• or When to sell, but not What and Why

Financial institutions shouldn’t be forced to make a choice between these two unpalatable options. The complete customer-focused marketing approach is one that answers all five “Sense and Respond” questions: Who, What, When, Where and Why. These questions are all by Event-Driven Marketing (EDM). This involves determining the correct time to contact a person based on a significant change in their behavior (a ‘customer pull’ approach) instead of the typical direct marketing (product push) approach.

With EDM, commercial and communication activities are based upon relevant and identifiable changes in a customer’s individual needs. Events determine when a customer needs something — NOT when the financial institution wants to sell them something!

This clearly makes sense. If you want to sell a car to someone, you’re much more likely to have success if it’s at a time when they are actually looking for a car! With EDM, customers receive communications and service messages that are of interest to them at the right moment – and marketers avoid the ‘shotgun’ approach and cost that is typical of most targeted campaigns.

Financial institutions that have successfully deployed Event-Driven Marketing are reporting average sales of 12% to 54%, a churn reduction of 50%, and customer satisfaction scores that are 10-15% higher than competitors. That has also translated to conversion rates are roughly ten times higher than those achieved by antiquated marketing models like the 4 Ps.

Event-Driven Marketing addresses the limitations of Kotler’s 4 Ps, and determines the correct timing of any marketing activity — i.e., it identifies the Who, When and Where, but also focuses on answering the What and Why. It tells a bank or credit union who it should contact on any given day, and provides perfect opportunities for customer service.

Mark Holtom is the Managing Director of eventricity Ltd, a small UK based software house specialising in implementing Event Driven Marketing in financial institutions. Mark is also a guest lecturer on CRM at Oxford University.

This article was originally published on July 30, 2014. All content © 2018 by The Financial Brand and may not be reproduced by any means without permission.


  1. Dear Mark,
    Thanks for your Post and Yes, the 4 Ps are dead.
    We may argue about the author. Whether it is MaCarthy or Kotler, but the 60ies is alright.
    The 60ies of the last century!
    So a wee bit of decades has passed since then, hasn’t it?
    And a wee bit hat happened since then, hasn’t it? Such a globalization with added to the marketing the product-, production- or merely sales-focused approaches to the markets.
    For consumer products this theory was substituted in Kotler’s “Marketing about the 21. Century” Not read? It is about the shift from 4 Ps to 4 Cs (Customer Solution, Cost, Convenience Communication).
    But stop. There is another small point. It is about marketing for consumer products. Not about service marketing.
    For service marketing there was another 3 Ps added. Not read? The reason why is simple. The task to market services is based on a different mindset, because of its consistence, better the lack of it.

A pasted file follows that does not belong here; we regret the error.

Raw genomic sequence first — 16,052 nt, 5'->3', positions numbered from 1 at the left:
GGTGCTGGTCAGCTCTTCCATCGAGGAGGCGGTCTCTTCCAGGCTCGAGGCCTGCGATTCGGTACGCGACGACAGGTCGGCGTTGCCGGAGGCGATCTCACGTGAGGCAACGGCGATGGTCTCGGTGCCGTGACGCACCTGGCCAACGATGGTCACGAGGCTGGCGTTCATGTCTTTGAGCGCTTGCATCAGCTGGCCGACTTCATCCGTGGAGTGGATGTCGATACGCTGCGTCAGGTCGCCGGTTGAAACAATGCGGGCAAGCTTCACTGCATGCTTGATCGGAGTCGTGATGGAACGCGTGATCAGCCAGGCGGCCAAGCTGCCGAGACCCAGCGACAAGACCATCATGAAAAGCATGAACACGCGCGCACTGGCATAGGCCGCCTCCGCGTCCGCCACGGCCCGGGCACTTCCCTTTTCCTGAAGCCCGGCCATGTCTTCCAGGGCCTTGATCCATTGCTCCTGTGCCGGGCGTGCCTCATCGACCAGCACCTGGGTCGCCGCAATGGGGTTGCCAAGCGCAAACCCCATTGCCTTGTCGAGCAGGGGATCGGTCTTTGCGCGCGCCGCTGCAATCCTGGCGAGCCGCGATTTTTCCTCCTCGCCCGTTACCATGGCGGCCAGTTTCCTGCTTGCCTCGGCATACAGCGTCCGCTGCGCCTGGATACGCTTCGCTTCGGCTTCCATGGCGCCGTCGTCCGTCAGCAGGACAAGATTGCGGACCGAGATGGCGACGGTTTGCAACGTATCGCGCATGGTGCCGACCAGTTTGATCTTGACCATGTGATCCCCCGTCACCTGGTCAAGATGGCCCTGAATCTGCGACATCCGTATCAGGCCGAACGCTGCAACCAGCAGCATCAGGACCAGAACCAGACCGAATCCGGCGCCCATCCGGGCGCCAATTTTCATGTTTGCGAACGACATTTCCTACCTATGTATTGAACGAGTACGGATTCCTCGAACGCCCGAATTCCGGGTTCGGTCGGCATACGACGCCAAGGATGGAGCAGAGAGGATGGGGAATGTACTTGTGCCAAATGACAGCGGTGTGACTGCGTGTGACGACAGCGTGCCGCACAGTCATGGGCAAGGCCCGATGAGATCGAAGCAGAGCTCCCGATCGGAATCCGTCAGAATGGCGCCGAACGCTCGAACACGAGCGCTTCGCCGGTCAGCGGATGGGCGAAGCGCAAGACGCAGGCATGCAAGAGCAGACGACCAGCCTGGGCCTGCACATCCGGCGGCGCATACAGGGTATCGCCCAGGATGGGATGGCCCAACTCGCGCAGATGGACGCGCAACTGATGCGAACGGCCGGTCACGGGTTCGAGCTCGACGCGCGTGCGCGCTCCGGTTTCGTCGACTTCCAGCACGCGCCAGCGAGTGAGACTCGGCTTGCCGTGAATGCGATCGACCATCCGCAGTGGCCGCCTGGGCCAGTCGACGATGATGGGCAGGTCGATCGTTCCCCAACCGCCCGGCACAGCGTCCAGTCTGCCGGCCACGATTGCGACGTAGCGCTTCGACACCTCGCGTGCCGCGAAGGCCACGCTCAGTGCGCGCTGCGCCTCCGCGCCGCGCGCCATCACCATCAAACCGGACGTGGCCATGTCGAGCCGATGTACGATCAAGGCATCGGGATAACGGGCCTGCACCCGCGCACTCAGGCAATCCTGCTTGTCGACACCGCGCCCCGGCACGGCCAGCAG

So your point that the 4 Ps are dead are news- better postworthy why?
    Björn Gemmecke

  2. Dear Björn,

    You are exactly right, in that the 4Ps has been superceded by things like the 4Cs, etc.

    My point is that, in Banking, 4P product marketing is still the basis for their efforts.
    – if you look at a bank’s marketing department, you will see that they are structured exactly for this approach.
    – You will also see that their KPIs are still geared for this (# products sold, etc.).
    – finally, the software and approach that they use is purely product push campaigns.

    Banks have paid lip-service to things like customer-centricity for a few years now, and you can find a customer experience officer or use of NPS, but scratch the surface and you will see this is a veneer on top of the same stuff they have been doing for years.

    More than this, the software being offered by Vendors is designed specifically to make product offers, real-time or not.

    So it may not be news to you but it is to most Banks.



  3. Philip Kotler says:


    Your letter is interesting. But you are confusing marketing with selling. Everything you are saying applies to good selling. Whereas marketing’s task is to design an optimal marketing plan for a target market chosen by doing market segmentation, targeting and positioning. This will determine the most effective value proposition that summarizes the 4Ps for that target market. When it comes to reaching and selling to specific customers, you message is useful.

    Philip Kotler

  4. Of course, “good” brands/companies (increasing in number) are following the most important 3Ps: People, Planet, Profits. While this might not focus directly on marketing/selling, as a guiding principle it provides a framework for both. I work in both the US (mostly) and Canada where two of the banking brands – “Tangerine” (was ING Canada) and, particularly, TD are trying to do things differently. TD seems to be trying to think out of the box on “People” at any rate. Last week, for example, to celebrate a new automatic teller system, they surprised some customers with a gift tailored precisely to them (e.g., tickets to Jamaica to see an ill parent, donation to an education fund…) and this won them a great deal of heart-warming publicity on the Old Promotion P front, Ellen Karp Anerca International